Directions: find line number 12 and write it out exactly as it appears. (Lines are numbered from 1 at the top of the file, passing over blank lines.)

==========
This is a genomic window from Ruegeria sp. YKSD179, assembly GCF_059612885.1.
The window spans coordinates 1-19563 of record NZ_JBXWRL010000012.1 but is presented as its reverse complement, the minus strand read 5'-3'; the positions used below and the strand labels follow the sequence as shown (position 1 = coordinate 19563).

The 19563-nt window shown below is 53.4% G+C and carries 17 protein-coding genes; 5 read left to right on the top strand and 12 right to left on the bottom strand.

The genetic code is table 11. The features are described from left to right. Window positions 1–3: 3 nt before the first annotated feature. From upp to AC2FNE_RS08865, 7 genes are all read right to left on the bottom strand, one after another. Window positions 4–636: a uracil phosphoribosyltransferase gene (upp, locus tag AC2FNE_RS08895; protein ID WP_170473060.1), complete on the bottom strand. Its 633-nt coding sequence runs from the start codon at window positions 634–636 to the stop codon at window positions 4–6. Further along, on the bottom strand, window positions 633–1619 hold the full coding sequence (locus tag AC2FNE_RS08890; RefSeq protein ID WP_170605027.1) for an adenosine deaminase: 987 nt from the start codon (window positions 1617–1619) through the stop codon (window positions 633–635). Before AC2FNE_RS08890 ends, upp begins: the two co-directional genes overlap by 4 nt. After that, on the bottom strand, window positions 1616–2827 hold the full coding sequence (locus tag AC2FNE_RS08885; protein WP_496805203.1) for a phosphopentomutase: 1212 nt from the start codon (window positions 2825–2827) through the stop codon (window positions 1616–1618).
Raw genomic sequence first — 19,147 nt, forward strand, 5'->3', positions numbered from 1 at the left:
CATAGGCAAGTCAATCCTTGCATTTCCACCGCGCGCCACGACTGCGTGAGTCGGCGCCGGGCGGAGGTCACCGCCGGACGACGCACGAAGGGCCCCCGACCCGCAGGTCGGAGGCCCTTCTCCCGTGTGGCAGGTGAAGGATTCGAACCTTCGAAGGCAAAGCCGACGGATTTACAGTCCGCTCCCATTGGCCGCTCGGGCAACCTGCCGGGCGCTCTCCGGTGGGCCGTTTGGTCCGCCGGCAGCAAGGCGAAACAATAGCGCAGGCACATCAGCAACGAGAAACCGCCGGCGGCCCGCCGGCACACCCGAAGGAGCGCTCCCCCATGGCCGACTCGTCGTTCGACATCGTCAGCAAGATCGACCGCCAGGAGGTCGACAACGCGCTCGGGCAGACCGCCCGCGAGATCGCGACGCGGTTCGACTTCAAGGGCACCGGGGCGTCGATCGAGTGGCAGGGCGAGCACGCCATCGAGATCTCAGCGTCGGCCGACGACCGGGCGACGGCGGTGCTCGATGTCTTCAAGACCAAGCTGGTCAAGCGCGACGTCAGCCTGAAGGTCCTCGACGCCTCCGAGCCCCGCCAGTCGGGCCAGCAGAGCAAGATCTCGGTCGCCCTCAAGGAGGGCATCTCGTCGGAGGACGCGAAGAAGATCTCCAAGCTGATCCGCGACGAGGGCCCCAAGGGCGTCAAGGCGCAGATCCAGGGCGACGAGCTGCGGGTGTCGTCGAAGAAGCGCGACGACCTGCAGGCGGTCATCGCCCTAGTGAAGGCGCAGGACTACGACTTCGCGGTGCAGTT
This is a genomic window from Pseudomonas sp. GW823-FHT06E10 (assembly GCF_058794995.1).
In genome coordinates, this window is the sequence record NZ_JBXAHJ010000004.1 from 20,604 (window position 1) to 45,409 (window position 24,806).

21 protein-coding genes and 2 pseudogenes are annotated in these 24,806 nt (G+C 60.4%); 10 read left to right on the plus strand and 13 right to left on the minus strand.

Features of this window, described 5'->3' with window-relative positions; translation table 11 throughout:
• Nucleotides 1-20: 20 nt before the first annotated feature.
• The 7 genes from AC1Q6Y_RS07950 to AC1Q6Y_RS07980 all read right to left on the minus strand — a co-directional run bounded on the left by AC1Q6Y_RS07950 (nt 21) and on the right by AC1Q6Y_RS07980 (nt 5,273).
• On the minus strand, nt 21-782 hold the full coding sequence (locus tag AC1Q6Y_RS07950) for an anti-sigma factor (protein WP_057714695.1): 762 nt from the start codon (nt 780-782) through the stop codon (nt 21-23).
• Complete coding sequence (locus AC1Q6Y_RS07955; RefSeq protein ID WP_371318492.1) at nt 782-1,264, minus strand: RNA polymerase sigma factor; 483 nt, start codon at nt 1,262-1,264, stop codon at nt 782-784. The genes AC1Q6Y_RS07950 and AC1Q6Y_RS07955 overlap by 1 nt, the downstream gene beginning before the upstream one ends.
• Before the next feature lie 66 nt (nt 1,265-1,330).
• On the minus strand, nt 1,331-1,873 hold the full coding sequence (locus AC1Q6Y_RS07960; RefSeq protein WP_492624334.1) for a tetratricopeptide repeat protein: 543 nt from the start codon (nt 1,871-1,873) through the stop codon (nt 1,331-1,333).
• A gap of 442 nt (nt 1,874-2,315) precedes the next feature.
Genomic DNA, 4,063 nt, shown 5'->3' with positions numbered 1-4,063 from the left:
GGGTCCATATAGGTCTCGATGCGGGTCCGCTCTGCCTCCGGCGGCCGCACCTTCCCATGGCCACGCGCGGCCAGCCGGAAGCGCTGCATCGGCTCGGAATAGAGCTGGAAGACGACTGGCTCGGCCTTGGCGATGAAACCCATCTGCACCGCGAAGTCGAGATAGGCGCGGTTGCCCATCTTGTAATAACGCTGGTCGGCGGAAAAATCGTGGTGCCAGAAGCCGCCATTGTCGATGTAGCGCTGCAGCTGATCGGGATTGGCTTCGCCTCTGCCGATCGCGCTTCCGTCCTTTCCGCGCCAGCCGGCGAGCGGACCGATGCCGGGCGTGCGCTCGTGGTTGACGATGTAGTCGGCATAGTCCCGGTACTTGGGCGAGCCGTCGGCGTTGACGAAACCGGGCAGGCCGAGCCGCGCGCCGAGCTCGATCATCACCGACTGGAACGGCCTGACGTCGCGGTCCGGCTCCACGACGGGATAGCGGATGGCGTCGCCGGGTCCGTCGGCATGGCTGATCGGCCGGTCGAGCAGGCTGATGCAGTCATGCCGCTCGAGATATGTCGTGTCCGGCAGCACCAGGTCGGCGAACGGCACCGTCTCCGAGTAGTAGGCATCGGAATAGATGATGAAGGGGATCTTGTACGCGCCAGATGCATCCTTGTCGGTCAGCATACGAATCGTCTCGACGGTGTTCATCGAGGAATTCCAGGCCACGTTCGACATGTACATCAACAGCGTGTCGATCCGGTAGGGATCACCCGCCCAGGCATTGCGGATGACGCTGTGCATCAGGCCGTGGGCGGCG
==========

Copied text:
• The 7 genes from AC1Q6Y_RS07950 to AC1Q6Y_RS07980 all read right to left on the minus strand — a co-directional run bounded on the left by AC1Q6Y_RS07950 (nt 21) and on the right by AC1Q6Y_RS07980 (nt 5,273).